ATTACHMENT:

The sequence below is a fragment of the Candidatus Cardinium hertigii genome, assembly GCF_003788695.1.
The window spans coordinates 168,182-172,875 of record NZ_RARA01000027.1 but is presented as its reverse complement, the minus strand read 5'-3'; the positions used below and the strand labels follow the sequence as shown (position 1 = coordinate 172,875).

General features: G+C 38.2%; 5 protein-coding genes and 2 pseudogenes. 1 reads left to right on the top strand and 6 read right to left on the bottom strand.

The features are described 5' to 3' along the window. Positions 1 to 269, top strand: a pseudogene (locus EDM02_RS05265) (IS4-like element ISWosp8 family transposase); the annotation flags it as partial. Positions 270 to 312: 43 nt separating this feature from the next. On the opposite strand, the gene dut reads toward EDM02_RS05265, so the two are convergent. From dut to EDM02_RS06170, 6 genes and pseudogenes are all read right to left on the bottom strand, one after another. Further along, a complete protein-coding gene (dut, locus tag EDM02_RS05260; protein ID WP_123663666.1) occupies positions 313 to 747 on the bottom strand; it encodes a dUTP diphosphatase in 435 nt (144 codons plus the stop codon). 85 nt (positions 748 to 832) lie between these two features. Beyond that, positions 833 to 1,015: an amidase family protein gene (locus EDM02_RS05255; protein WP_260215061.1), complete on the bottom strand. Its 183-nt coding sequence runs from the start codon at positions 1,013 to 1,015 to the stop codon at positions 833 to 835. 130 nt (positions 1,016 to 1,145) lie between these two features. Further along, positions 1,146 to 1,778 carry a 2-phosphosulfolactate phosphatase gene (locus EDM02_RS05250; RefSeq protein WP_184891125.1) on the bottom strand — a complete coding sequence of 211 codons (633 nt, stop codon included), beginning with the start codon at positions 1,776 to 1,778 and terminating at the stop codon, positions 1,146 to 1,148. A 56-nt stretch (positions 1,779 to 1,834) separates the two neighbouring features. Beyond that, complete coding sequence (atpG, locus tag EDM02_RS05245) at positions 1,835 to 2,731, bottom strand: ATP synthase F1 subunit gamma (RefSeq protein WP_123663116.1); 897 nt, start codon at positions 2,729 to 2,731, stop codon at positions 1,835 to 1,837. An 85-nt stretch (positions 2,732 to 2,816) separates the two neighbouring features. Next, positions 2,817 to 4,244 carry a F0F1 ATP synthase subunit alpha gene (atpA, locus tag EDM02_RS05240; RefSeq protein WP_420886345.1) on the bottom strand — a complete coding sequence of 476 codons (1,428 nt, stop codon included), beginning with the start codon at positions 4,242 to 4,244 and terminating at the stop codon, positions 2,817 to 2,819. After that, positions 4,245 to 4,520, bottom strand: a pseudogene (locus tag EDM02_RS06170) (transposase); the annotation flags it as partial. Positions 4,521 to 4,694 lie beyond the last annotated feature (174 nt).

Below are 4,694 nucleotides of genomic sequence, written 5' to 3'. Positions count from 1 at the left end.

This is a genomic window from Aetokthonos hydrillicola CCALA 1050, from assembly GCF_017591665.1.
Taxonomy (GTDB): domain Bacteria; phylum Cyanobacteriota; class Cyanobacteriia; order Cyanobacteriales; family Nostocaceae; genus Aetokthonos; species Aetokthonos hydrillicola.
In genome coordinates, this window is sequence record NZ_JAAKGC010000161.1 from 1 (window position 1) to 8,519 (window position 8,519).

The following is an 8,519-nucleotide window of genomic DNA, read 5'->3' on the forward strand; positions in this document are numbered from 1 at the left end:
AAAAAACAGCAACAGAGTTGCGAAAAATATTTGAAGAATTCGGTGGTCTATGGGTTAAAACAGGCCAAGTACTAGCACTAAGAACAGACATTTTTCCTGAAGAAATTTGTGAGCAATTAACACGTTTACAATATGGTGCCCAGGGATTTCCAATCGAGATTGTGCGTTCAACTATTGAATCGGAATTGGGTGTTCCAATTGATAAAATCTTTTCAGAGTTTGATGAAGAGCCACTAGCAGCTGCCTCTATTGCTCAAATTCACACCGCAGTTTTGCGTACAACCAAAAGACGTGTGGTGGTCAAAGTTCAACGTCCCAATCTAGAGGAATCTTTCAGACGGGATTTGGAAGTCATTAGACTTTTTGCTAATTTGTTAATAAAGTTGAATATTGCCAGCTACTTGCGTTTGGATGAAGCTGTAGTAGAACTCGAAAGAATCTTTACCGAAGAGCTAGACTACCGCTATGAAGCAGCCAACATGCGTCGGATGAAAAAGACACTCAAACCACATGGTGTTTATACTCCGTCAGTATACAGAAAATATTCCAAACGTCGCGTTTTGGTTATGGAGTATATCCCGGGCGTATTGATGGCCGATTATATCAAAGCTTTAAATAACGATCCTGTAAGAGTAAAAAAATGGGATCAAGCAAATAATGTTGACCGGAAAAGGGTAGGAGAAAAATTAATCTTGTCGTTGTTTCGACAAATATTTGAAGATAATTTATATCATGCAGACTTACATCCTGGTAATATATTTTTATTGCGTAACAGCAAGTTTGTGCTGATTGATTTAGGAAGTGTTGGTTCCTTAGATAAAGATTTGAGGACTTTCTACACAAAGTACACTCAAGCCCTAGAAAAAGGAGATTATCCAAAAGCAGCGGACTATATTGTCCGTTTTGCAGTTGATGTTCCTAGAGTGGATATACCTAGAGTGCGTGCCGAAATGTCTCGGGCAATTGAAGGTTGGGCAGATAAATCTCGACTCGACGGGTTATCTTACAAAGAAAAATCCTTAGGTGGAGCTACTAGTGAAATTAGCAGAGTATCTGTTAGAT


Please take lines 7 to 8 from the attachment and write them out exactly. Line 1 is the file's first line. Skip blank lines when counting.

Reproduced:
Taxonomy (GTDB): domain Bacteria; phylum Cyanobacteriota; class Cyanobacteriia; order Cyanobacteriales; family Nostocaceae; genus Aetokthonos; species Aetokthonos hydrillicola.
In genome coordinates, this window is sequence record NZ_JAAKGC010000161.1 from 1 (window position 1) to 8,519 (window position 8,519).